The Yin Yang of Value Creation and Value Capture
Does listening to advocates of starkly opposing world views talk past each other as they attempt to vilify or justify wealth exasperate you? Whether it’s Karl Marx or Adam Smith, they each have their sacred texts whose idealization of the human condition often bears little resemblance to the way the world actually works.
One area of contention too rarely examined outside economics journals is the relationship between value creation and value capture. Failure to achieve a sustainable balance between those-who-contribute and those-who-are-rewarded lies at the root of reckonings as diverse as the collapse of the Soviet Union and the recent meltdown on Wall Street.
There are countless ways to create value. All must ultimately pass muster in the-eyes-of-the-beholder if they are meant to enter the economy as objects of exchange. Since this exchange is normally transacted using money, value capture can be readily measured in dollars providing a “score” that all can see.
You say that value capture can also be measure with non-economic factors like satisfaction and prestige? Of course. One must also take into account the counterproductive forces of envy. But however you total it up, economies only thrive when the motivations driving individuals to create value and the mechanisms determining who gets a chance to capture this value are in balance. Practices and policies that disassociate the two are not sustainable.
A scientist can create enormous value by publishing a breakthrough paper even if he never captures a penny of it. Satisfaction and prestige provide the motivation, along with lifetime tenure and the ease of living largely on the dole. A risk-taking entrepreneur can both create and capture value by bringing a new product or service to market, charging willing customers top dollar. Take away a shot at riches and the entrepreneur decamps to another clime. A hold up man or tax collector can capture value without creating any by sticking a gun in your face and taking your money. The former knows no law. The latter better understand that value creation and value capture achieve linkage through the rule of law, and there are lots of ways to get that wrong.
Which brings us back to our arguing ideologues.
Do you think collectivists will ever openly acknowledge that motivated individuals routinely add to the sum total of things-that-we-want, whether it’s a better way to sell a sack of potatoes or finding a cure for cancer? As obvious as this seems, advocates of zero-sum economic policy obsessed with redistributing wealth make no distinction between bank robbers who steal from others and inventors who earn and keep a portion of the value they create. The lack of acknowledgment that wealth is not prima-facie evidence of theft and that you can only distribute value that someone has been motivated to create is the sort of willful ignorance that drives laissez-faire capitalists crazy. Occasionally, this propels them into government office, ushering in transformations like the Reagan revolution.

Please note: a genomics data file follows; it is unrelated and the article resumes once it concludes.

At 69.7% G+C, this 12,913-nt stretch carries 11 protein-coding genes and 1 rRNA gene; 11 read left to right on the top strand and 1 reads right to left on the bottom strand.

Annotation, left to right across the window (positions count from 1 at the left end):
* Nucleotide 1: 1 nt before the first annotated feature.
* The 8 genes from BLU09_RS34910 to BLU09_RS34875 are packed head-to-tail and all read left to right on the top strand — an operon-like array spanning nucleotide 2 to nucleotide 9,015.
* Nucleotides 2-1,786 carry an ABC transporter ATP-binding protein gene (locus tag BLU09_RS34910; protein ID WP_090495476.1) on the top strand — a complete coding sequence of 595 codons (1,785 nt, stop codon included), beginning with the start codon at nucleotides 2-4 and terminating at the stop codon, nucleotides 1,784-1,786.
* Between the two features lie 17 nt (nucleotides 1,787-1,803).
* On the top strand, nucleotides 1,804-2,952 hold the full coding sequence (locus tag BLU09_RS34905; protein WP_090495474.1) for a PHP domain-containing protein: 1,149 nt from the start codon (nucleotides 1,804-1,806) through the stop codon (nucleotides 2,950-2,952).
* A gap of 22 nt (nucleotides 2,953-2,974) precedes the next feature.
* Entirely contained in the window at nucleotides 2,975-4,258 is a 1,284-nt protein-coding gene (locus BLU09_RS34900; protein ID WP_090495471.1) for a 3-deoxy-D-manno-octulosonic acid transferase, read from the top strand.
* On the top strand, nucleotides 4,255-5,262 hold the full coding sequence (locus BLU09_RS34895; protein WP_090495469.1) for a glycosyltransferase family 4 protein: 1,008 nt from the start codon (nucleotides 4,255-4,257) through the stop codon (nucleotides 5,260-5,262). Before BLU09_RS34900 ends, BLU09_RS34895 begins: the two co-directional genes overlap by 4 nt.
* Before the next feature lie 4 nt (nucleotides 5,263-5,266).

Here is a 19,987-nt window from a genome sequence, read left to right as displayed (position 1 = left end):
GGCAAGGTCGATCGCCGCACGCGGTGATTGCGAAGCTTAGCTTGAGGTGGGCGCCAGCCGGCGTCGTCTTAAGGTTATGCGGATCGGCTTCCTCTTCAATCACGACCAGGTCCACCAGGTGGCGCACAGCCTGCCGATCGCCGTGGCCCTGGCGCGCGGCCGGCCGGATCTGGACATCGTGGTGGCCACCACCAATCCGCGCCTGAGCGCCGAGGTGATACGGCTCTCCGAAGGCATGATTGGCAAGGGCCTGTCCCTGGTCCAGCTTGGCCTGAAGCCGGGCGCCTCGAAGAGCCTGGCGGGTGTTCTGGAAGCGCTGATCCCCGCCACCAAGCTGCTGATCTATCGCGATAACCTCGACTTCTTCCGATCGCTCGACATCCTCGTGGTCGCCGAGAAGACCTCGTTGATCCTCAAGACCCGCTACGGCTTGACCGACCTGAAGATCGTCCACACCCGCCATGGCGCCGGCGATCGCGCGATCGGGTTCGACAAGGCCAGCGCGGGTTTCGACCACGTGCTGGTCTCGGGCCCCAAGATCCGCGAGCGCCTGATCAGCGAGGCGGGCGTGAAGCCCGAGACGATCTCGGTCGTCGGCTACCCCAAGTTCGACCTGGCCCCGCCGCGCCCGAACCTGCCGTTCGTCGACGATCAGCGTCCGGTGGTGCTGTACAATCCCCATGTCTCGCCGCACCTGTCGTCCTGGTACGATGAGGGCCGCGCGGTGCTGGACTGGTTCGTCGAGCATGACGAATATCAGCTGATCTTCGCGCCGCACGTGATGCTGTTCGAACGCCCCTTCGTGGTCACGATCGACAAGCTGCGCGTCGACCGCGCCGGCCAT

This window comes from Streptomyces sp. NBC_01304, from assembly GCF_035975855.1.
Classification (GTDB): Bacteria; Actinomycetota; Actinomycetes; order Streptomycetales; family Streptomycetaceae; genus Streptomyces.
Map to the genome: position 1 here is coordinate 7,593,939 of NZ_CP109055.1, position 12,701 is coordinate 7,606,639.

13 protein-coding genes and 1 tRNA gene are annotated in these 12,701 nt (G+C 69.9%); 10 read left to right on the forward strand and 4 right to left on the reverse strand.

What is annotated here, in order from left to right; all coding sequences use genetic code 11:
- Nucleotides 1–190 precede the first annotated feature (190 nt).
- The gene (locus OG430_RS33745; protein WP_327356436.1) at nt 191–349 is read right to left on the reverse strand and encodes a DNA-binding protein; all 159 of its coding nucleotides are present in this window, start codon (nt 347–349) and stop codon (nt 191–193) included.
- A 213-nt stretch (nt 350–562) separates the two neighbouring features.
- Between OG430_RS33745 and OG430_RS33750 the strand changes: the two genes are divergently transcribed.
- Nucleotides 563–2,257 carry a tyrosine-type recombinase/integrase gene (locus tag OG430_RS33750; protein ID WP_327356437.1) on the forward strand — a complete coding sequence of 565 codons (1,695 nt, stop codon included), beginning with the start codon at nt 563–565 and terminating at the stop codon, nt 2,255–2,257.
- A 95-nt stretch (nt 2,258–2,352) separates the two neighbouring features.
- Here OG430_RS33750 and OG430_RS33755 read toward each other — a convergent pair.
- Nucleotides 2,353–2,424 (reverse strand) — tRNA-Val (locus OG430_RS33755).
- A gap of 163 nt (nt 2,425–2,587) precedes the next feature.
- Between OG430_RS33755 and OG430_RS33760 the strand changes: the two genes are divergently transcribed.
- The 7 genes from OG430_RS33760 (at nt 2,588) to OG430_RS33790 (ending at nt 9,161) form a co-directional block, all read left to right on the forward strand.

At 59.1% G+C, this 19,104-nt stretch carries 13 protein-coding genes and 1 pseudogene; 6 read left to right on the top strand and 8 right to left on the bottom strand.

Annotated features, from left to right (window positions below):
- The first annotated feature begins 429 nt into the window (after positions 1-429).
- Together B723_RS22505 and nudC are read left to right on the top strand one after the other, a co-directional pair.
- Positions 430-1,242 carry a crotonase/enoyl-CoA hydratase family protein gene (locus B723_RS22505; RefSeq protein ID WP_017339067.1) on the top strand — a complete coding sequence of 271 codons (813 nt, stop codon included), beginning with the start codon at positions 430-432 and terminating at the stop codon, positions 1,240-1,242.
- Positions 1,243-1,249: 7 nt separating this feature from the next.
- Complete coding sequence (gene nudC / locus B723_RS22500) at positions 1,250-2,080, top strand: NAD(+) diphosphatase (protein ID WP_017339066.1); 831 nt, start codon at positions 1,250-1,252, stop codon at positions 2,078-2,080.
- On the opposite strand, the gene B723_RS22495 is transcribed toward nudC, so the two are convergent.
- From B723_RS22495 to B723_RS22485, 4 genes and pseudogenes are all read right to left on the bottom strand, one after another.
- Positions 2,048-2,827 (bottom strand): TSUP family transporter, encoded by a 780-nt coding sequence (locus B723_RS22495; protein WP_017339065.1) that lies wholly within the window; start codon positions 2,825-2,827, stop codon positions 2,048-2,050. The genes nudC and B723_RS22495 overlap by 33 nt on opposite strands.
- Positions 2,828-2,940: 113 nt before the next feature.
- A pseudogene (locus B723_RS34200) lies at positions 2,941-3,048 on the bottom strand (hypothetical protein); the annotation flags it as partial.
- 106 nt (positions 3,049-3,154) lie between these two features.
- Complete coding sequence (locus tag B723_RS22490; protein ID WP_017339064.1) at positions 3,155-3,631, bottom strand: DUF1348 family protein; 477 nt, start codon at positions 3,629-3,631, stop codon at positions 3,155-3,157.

One the other hand, do you think laissez-faire capitalists will ever openly acknowledge that financial intermediaries can sometimes become wizards at disproportionately capturing value created by others, even to the point of milking asset bubbles until they burst and crater the economy? The lack of acknowledgement that some forms of financial intermediation can metastasize into stealing is the sort of willful ignorance that drives collectivists crazy. Occasionally, this propels them into government office where they promulgate economic interventions that can grow to become worse than the disease they are trying to cure.
In catalyzing both the Reagan and Obama revolutions, the failure of incumbents to acknowledge these realities coupled with supporters’ attempts to defend the indefensible precipitated change. In both cases the ensuing excesses have, or inevitably will, foment counter revolution as political momentum sweeps economic policy back past the point of sustainable equilibrium.
The disturbing aspect of these pendulum swings is that we never seem to learn from them. Why are most people happy to talk past each other as they loyally defend their political tribe, grasping for their turn at the whip hand while refusing to acknowledge that the other side may have a point? Skillful politicians use this tribal fealty and lack of intellectual integrity to play us off against each other, warping the interpretation of both current events and the lessons of the past as it suits their reelection needs. Meanwhile, attempts to achieve a just and sustainable balance between those-who-contribute and those-who-are-rewarded continue to elude us.
It’s probably safe to predict that this circus will go on as long as politics exist. But imagine how much more effective we could be at dampening the swings if we withdrew our reflexive sanction from tribal chieftains and together leaned against the excesses they propose rather than leaning into them?